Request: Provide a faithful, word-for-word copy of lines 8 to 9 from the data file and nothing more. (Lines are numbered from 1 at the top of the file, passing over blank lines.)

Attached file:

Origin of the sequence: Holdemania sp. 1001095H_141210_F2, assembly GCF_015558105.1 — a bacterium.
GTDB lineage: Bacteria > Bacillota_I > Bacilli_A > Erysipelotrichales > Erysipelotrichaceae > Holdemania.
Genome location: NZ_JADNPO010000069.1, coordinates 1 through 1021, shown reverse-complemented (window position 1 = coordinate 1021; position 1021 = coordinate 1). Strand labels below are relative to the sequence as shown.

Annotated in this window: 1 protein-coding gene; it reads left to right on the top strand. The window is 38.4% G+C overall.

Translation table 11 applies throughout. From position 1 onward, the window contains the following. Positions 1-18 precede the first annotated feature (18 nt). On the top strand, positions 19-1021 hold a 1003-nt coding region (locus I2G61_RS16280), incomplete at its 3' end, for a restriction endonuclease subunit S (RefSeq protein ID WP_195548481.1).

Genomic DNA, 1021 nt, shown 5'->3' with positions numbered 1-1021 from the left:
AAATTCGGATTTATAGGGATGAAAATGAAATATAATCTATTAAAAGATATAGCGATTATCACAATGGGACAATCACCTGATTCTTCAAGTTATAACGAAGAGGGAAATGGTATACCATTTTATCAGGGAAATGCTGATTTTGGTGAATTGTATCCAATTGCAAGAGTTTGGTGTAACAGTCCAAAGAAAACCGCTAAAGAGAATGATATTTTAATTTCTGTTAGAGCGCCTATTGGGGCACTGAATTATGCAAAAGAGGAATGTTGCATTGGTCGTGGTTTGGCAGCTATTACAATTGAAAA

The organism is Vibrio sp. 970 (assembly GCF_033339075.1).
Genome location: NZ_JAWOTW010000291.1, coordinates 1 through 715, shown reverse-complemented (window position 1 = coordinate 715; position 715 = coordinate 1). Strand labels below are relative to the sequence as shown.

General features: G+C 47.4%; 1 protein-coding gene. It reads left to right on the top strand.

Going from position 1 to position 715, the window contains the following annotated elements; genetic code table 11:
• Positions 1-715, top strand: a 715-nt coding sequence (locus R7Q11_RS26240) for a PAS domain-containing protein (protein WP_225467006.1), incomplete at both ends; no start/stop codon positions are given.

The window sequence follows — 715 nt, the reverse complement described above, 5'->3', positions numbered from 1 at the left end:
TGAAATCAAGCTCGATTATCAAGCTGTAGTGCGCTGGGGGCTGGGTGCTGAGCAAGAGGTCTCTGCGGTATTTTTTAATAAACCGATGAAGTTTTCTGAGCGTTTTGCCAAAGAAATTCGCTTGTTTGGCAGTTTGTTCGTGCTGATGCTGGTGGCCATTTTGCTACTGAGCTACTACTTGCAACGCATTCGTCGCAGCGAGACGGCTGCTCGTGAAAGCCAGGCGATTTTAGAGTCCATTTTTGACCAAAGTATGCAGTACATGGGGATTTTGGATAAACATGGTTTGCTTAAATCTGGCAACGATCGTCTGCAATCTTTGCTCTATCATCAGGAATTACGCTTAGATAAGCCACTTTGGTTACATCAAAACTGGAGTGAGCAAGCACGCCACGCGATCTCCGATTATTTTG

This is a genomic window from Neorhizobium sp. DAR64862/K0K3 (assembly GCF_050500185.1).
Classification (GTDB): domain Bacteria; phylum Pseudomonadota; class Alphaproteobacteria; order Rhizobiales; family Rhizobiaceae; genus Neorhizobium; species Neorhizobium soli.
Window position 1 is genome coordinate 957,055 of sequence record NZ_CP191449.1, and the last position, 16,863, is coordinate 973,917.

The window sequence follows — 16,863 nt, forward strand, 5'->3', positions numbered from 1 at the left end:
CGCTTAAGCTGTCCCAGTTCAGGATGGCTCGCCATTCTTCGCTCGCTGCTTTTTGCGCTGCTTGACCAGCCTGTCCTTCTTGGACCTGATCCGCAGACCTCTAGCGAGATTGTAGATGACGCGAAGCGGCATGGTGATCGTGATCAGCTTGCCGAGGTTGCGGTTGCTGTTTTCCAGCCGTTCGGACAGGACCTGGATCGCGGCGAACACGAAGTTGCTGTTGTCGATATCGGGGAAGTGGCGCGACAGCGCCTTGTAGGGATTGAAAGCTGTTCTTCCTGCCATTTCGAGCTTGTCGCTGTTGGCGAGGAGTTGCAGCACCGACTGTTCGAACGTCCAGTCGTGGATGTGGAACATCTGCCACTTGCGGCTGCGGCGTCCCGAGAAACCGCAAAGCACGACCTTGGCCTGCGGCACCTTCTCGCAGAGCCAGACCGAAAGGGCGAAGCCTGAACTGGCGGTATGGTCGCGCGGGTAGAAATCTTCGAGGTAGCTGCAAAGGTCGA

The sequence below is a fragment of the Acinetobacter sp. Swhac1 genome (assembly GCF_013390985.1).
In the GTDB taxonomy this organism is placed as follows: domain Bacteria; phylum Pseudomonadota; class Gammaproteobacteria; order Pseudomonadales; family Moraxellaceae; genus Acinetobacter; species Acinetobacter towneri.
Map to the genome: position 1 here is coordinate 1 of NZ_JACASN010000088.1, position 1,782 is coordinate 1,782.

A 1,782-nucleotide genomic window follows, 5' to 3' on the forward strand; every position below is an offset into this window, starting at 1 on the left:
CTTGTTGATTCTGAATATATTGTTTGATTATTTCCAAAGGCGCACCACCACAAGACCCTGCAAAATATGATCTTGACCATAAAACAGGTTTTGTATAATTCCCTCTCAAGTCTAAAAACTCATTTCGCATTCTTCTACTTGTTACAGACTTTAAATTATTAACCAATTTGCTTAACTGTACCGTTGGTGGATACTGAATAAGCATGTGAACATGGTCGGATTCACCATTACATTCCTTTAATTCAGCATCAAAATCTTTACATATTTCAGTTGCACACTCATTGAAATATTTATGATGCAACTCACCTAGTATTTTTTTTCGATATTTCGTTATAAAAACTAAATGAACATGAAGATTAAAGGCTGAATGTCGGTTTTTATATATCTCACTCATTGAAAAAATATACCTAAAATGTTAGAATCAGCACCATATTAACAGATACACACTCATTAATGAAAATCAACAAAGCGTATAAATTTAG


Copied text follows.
The organism is Vibrio sp. 970 (assembly GCF_033339075.1).
Genome location: NZ_JAWOTW010000291.1, coordinates 1 through 715, shown reverse-complemented (window position 1 = coordinate 715; position 715 = coordinate 1). Strand labels below are relative to the sequence as shown.